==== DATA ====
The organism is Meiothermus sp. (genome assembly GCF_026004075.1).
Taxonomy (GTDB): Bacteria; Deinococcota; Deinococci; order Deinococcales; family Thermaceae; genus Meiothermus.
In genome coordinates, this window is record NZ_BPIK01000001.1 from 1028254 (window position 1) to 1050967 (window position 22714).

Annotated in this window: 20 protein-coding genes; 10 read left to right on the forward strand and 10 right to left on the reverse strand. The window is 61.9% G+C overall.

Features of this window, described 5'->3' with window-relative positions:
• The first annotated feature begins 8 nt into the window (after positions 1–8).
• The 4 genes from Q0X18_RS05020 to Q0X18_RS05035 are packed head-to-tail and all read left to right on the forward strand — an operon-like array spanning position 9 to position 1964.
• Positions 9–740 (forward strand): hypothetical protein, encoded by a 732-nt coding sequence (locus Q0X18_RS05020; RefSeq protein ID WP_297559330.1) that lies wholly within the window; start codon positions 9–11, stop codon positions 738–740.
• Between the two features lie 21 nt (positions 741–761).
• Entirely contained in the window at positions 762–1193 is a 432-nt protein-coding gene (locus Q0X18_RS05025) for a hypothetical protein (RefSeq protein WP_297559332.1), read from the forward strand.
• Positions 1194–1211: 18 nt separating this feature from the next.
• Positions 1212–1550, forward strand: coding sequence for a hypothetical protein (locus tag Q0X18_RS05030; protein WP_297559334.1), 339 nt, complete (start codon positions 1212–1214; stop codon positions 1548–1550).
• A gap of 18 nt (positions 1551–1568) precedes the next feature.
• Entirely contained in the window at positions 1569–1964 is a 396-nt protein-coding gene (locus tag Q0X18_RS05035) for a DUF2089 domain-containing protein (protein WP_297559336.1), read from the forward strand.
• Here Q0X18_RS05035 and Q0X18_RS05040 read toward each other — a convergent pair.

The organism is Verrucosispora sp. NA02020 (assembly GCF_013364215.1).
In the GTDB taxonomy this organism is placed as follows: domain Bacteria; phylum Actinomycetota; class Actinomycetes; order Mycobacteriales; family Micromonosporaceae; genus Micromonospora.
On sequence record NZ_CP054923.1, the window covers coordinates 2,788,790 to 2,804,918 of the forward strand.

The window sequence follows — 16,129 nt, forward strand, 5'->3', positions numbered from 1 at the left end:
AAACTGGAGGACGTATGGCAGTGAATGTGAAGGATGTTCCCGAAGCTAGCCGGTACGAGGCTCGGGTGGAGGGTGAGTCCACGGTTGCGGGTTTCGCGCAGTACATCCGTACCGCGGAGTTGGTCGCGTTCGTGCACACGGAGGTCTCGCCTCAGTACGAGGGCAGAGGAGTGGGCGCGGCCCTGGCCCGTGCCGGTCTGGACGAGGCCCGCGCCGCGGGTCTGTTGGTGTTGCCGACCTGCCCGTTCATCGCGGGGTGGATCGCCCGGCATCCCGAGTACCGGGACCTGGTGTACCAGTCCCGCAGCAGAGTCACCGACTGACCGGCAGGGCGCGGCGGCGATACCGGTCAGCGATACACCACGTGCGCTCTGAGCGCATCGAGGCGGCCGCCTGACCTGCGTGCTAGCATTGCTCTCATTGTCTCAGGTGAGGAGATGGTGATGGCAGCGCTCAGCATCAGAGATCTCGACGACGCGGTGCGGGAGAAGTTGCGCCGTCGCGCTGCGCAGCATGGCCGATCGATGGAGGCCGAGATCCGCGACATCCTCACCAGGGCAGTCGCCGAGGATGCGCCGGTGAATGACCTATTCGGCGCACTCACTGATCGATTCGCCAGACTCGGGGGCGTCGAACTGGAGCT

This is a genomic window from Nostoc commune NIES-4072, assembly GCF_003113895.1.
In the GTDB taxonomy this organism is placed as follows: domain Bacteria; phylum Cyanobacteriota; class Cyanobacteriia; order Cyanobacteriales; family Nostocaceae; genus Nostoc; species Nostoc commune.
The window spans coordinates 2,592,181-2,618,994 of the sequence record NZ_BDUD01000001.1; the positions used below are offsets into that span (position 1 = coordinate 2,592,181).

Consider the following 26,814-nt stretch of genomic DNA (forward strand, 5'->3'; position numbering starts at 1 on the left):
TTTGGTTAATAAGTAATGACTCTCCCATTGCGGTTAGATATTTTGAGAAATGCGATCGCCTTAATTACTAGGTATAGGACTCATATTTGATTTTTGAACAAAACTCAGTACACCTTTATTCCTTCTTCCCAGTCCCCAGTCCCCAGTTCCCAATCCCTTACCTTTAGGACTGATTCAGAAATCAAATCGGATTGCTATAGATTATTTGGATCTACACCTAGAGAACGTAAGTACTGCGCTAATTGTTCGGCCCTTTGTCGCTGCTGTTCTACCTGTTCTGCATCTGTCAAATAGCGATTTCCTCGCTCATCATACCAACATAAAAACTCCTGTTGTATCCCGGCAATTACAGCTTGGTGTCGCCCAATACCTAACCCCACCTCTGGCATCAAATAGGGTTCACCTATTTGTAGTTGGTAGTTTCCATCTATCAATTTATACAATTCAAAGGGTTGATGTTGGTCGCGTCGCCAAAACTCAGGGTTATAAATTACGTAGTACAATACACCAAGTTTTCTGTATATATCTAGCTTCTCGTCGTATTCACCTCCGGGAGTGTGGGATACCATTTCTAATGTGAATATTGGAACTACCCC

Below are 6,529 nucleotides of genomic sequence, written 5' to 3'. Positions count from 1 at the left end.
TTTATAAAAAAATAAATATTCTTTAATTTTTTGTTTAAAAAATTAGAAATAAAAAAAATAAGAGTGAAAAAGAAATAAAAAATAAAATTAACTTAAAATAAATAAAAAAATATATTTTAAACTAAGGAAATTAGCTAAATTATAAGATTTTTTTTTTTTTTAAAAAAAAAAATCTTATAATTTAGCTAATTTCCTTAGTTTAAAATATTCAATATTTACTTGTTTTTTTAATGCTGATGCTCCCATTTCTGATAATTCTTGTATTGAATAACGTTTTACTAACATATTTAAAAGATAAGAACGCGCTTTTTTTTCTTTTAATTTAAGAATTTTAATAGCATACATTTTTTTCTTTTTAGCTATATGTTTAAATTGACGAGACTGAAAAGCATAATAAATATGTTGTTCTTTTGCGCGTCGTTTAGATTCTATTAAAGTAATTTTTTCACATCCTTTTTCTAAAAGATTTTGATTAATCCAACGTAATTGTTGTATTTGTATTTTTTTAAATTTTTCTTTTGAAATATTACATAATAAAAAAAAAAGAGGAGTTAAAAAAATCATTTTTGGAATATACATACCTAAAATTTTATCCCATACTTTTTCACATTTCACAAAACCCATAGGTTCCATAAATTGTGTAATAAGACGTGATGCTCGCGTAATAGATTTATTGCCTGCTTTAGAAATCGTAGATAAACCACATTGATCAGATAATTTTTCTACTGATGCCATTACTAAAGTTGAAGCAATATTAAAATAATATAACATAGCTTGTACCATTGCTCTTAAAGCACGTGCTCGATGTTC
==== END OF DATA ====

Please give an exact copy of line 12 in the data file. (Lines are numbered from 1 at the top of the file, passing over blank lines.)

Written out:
• Positions 1212–1550, forward strand: coding sequence for a hypothetical protein (locus tag Q0X18_RS05030; protein WP_297559334.1), 339 nt, complete (start codon positions 1212–1214; stop codon positions 1548–1550).